In his book The Return of a King, historian William Dalrymple is strongly critical of British policy toward Afghanistan prior to the disastrous invasion of 1839. He implies, quoting the British envoy William Burnes, that the British could have successfully bought the rulers of both Afghanistan and the Punjab on-side.
While I see no reason to doubt the suggestion that the ruler of Afghanistan, Dost Mohammed, was pro-British, his price for a formal alliance was British help in reclaiming Peshawar from the invading Punjabi forces. Given this friction between the two states, the idea that diplomatic solution was not just feasible but relatively easy, seems a bold one.
"Relatively easy" is difficult to qualify without extensive quotes from the book, as it's implied in tone rather than stated directly, but here's an example:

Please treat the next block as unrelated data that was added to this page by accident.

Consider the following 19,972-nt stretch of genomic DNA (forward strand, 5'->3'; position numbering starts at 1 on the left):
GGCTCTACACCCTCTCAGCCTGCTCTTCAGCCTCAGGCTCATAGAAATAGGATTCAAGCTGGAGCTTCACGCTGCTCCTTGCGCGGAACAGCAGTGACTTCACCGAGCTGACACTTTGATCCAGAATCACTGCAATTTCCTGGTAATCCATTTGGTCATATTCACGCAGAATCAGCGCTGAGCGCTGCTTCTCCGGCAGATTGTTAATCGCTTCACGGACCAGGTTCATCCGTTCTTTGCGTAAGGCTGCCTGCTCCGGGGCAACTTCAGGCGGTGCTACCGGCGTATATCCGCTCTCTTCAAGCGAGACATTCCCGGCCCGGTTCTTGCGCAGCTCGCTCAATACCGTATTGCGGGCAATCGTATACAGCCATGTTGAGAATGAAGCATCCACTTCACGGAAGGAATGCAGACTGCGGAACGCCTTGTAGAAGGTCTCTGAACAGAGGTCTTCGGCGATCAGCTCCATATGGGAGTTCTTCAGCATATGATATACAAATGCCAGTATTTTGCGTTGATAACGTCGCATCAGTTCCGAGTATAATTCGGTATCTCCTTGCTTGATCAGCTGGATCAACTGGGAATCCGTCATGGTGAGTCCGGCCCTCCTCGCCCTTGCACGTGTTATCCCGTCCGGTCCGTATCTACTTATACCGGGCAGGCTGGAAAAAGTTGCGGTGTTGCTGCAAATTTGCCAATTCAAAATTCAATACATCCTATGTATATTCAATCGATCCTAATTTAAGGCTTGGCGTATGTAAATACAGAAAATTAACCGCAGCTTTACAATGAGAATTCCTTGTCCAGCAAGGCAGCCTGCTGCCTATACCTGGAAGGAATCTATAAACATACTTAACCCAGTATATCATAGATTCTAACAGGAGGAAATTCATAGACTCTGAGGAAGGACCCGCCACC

This, he [Burnes] realised, was actually good news for his mission, as it could only make Ranjit Singh [the Punjabi ruler] more willing to come to terms with Dost Mohammed about the future of the city, and with luck allow Burnes to reconcile the two rivals, bringing both into alliance with the British.
Reading around the subject - see James Perry in Arrogant Armies for example - it seems there is a view that this friction was indeed insoluble and Britain would have found it impossible to placate both states.
Which view is correct?